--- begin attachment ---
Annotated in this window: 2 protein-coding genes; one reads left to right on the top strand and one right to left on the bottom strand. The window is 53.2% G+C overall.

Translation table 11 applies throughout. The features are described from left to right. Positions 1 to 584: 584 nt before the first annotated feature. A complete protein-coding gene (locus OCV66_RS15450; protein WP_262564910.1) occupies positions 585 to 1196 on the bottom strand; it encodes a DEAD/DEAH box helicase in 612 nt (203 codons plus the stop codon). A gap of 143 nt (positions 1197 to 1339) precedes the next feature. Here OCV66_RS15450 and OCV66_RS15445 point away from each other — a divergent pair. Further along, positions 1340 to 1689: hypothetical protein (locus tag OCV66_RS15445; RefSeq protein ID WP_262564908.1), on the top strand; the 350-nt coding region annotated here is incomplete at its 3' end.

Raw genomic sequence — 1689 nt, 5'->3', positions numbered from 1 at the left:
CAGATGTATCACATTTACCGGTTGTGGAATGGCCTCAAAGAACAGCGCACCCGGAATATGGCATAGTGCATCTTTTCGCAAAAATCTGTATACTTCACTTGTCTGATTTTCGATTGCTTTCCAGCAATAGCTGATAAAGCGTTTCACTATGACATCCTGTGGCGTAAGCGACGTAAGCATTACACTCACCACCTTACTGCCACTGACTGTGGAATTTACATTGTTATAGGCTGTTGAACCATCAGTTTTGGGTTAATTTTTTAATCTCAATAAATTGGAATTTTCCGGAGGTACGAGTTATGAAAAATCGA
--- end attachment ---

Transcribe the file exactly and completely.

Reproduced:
Annotated in this window: 2 protein-coding genes; one reads left to right on the top strand and one right to left on the bottom strand. The window is 53.2% G+C overall.

Translation table 11 applies throughout. The features are described from left to right. Positions 1 to 584: 584 nt before the first annotated feature. A complete protein-coding gene (locus OCV66_RS15450; protein WP_262564910.1) occupies positions 585 to 1196 on the bottom strand; it encodes a DEAD/DEAH box helicase in 612 nt (203 codons plus the stop codon). A gap of 143 nt (positions 1197 to 1339) precedes the next feature. Here OCV66_RS15450 and OCV66_RS15445 point away from each other — a divergent pair. Further along, positions 1340 to 1689: hypothetical protein (locus tag OCV66_RS15445; RefSeq protein ID WP_262564908.1), on the top strand; the 350-nt coding region annotated here is incomplete at its 3' end.

Raw genomic sequence — 1689 nt, 5'->3', positions numbered from 1 at the left:
CAGATGTATCACATTTACCGGTTGTGGAATGGCCTCAAAGAACAGCGCACCCGGAATATGGCATAGTGCATCTTTTCGCAAAAATCTGTATACTTCACTTGTCTGATTTTCGATTGCTTTCCAGCAATAGCTGATAAAGCGTTTCACTATGACATCCTGTGGCGTAAGCGACGTAAGCATTACACTCACCACCTTACTGCCACTGACTGTGGAATTTACATTGTTATAGGCTGTTGAACCATCAGTTTTGGGTTAATTTTTTAATCTCAATAAATTGGAATTTTCCGGAGGTACGAGTTATGAAAAATCGA